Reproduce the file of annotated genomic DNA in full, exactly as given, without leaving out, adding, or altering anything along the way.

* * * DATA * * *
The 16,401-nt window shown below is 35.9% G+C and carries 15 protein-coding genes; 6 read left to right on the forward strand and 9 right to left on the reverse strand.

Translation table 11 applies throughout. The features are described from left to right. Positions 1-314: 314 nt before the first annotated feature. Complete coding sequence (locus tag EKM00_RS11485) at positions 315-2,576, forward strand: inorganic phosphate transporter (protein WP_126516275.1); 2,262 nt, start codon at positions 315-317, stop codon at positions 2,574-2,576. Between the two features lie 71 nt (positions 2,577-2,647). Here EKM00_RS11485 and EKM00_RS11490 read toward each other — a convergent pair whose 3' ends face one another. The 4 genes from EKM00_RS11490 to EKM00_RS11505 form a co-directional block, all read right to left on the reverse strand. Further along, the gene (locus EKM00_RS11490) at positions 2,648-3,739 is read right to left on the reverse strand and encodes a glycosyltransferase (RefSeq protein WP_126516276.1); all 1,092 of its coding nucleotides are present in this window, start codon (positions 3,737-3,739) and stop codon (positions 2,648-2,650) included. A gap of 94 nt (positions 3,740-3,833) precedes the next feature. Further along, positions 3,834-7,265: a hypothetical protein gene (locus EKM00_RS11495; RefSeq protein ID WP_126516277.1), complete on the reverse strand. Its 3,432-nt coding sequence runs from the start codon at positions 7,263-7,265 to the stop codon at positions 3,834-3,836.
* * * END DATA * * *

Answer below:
The 16,401-nt window shown below is 35.9% G+C and carries 15 protein-coding genes; 6 read left to right on the forward strand and 9 right to left on the reverse strand.

Translation table 11 applies throughout. The features are described from left to right. Positions 1-314: 314 nt before the first annotated feature. Complete coding sequence (locus tag EKM00_RS11485) at positions 315-2,576, forward strand: inorganic phosphate transporter (protein WP_126516275.1); 2,262 nt, start codon at positions 315-317, stop codon at positions 2,574-2,576. Between the two features lie 71 nt (positions 2,577-2,647). Here EKM00_RS11485 and EKM00_RS11490 read toward each other — a convergent pair whose 3' ends face one another. The 4 genes from EKM00_RS11490 to EKM00_RS11505 form a co-directional block, all read right to left on the reverse strand. Further along, the gene (locus EKM00_RS11490) at positions 2,648-3,739 is read right to left on the reverse strand and encodes a glycosyltransferase (RefSeq protein WP_126516276.1); all 1,092 of its coding nucleotides are present in this window, start codon (positions 3,737-3,739) and stop codon (positions 2,648-2,650) included. A gap of 94 nt (positions 3,740-3,833) precedes the next feature. Further along, positions 3,834-7,265: a hypothetical protein gene (locus EKM00_RS11495; RefSeq protein ID WP_126516277.1), complete on the reverse strand. Its 3,432-nt coding sequence runs from the start codon at positions 7,263-7,265 to the stop codon at positions 3,834-3,836.